Audio matching on-screen text

I was having a dicussion with a few different instructional designers and developers about modules we had designed. The topic came up while reviewing on, that the on-screen text did not match the what the voice of the audio was saying. An example would be the user is hearing, "...the COURSES link in the navigation menu displays a list of courses that you are teaching." The on-screen text says "Mouse over the COURSES link for your list of courses. I think the preceived disconnect was with the instruction "Mouse over". So it made me wonder if there was a visual design 'best practice' for matching audio to text on screen.

In my years of TV editing and post production, the unwritten rule was that the visuals were to abbreviate the concept or meaning of what was spoken or heard, usually only pulling out the main point.

Any thoughts apprecaited.

8 Replies
Melita Farley

Hi Michael

I completely agree with you!  TV and film provide great examples of how audio and visuals work together.

The only time I have ever have audio matching the text is if I'm developing material that will work for learners for whom visuals might not work (visually impaired, reading related disabilities, etc), however even then I make a 'read' of the screen optional so that other learners do not have to listen to the screen being read to them!


Steve Flowers

Most research indicates that making text on-screen match audio exactly can hurt learning. It's not so important in the situation you describe above. Even in that case, the communication channel redundancy can cause a distraction ("Why did the course tell me that twice? Was it really that important?")

This is from Richard Mayer. He offers two different rationales for offering text / audio. The first supports offering two modes as a "bonus choice" for different types of consumption preferences. The second is concerned with the cognitive loading effects of competing channels. In a program focused on leveraging multimedia, I believe you should be more concerned with the second:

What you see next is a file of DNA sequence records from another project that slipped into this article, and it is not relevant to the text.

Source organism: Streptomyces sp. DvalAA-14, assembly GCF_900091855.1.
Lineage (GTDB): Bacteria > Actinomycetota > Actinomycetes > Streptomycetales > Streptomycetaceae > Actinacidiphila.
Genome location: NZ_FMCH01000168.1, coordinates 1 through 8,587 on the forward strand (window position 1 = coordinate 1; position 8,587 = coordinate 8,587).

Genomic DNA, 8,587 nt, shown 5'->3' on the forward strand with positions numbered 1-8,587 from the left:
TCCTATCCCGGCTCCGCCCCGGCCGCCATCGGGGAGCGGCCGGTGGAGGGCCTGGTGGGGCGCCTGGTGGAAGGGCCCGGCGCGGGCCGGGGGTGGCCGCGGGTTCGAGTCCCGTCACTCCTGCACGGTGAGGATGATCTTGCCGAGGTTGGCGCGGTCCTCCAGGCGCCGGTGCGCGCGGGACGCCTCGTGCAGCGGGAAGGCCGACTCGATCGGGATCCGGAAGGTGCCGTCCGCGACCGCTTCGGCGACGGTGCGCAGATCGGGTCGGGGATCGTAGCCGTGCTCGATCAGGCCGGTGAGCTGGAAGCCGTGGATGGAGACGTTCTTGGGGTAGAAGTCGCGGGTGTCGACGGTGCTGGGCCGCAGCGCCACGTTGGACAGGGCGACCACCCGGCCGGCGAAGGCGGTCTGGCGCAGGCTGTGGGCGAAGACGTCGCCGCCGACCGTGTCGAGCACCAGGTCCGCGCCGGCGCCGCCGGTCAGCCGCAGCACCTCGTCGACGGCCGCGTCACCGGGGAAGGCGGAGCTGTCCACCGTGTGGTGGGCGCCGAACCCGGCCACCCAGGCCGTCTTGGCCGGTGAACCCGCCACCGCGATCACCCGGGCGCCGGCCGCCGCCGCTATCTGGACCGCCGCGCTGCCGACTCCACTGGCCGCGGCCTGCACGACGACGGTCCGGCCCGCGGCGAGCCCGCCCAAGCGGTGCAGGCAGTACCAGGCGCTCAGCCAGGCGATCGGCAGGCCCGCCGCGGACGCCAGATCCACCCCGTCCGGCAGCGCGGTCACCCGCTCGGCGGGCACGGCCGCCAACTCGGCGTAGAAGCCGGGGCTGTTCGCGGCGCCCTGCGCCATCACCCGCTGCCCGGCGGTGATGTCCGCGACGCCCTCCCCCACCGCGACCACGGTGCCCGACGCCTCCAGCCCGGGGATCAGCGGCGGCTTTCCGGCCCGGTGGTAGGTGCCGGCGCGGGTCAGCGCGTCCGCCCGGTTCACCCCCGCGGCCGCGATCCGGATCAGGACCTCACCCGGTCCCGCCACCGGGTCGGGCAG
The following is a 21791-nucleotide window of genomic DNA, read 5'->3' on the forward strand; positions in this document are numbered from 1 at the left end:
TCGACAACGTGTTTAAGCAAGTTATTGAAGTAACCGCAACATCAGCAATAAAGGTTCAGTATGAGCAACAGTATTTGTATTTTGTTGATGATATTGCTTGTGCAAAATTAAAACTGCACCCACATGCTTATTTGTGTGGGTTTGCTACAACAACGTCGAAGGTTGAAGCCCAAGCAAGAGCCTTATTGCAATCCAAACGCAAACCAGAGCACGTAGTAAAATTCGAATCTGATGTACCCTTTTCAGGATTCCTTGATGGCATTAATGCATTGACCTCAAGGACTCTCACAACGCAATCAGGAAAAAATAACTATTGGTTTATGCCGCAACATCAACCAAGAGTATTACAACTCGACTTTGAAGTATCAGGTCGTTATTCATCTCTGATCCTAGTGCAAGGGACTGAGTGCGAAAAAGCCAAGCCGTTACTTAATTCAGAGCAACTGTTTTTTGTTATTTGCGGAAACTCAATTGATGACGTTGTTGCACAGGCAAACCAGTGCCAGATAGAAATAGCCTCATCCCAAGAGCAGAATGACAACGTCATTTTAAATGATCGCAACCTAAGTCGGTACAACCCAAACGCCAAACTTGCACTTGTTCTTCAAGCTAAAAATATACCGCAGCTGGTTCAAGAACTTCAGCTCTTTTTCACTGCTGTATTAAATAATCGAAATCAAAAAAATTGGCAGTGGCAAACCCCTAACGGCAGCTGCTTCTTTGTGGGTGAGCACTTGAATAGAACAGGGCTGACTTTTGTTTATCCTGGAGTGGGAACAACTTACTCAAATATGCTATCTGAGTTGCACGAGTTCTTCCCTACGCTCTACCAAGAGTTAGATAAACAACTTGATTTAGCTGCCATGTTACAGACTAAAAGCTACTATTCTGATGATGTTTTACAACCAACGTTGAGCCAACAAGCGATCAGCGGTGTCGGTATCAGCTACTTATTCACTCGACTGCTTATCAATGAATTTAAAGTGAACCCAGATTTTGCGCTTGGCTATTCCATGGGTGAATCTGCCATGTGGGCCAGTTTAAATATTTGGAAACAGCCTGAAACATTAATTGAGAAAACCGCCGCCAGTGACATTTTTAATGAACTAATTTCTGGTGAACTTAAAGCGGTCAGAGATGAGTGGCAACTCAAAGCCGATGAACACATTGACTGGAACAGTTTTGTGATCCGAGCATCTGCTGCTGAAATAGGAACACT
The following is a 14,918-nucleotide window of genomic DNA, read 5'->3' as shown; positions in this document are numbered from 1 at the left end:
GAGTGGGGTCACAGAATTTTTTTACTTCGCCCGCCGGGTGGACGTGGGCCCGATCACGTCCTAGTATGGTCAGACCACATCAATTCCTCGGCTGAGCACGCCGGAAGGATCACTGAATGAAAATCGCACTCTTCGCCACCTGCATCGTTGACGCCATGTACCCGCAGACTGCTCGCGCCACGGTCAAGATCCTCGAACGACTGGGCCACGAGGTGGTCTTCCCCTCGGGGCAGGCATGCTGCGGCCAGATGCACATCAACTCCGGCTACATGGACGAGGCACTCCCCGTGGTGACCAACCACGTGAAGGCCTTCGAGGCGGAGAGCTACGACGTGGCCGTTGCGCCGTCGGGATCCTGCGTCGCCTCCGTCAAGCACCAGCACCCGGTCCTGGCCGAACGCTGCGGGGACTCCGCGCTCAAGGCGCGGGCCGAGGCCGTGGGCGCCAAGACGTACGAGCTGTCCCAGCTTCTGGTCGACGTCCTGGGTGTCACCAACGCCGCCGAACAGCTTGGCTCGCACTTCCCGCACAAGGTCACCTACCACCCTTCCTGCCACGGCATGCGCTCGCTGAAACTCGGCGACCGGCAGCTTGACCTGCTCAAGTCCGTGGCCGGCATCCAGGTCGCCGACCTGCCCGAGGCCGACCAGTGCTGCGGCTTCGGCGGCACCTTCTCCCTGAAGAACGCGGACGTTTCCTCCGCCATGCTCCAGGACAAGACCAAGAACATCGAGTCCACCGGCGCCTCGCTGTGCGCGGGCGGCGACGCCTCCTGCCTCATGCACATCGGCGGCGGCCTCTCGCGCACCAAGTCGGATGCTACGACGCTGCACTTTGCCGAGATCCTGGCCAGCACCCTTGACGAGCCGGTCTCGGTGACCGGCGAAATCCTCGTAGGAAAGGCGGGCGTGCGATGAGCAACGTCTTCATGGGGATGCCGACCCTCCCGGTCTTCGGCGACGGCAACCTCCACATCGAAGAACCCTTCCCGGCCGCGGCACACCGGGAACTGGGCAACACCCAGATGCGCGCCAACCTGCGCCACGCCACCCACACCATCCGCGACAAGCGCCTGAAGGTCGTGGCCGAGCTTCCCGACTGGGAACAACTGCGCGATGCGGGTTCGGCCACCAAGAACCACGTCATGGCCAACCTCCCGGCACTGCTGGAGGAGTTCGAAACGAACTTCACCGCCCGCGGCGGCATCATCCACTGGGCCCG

"the cognitive theory of multimedia learning suggests that the added on-screen text will compete with the animation for cognitive resources in the visual-pictorial channel, creating what Sweller(1999) calls a split-attention effect."

In short, I avoid placing text on-screen that matches audio for a few reasons:

  • Channel overload can actually hurt learning (many academics refer to text and audio as a verbal channel - double running a verbal channel is mind numbing and can be confusing)
  • Most of my learners are intelligent adults, giving text on the screen and reading that text to the learner tends not to treat them as such

I do like providing choice, however. In these cases I'll abstract the content into a print-based article. People learn in different environments and with different habits. If they need a multimedia explanation, they have access to it. If they prefer to read the information, I like to give them that option. But I never read word for word what's on the screen. It's bad form.

Daniel Brigham

Hi, Michael:

Steve is spot on as usual. When I have voiceover (which I often do), I'll use text as a basic summary of the points made. Just the core idea and rarely a sentence. One of the benefits of text is that it gets the ideas across very quickly.

And sometimes, even in a slide that uses voiceover, I'll have the text on-screen "say" the main point. For example, voiceover says, "And here on-screen you see a few reasons why X is a good practice to follow." I try to mix it up.

Tim Slade

Hi Michael,

I’ve had this discussion at my office as well…and I totally agree with the group! I always abbreviate my on-screen text with the audio narration. Typically, the audio narration is full of additional filler-words that wouldn’t normally be included in a bullet point.

Also, for whatever reason, I feel that when the on-screen text and audio narration are the same, it causes you to zone out and not actively listen.

Sheila Bulthuis

Totally agree with all the above.  I would add that if there's a lot of text on the screen and there's narration - even if they're not an exact match - you're going to have the cognitive load/split attention problem Steve talks about.  I like Daniel's solution, which I think works really well - if you need a lot of text, just ask them to read it, then be quiet. 

I really liked Steve's point about providing a choice; I think the Articulate Tutorials are a great example of that - they usually have a screenr and brief written instructions.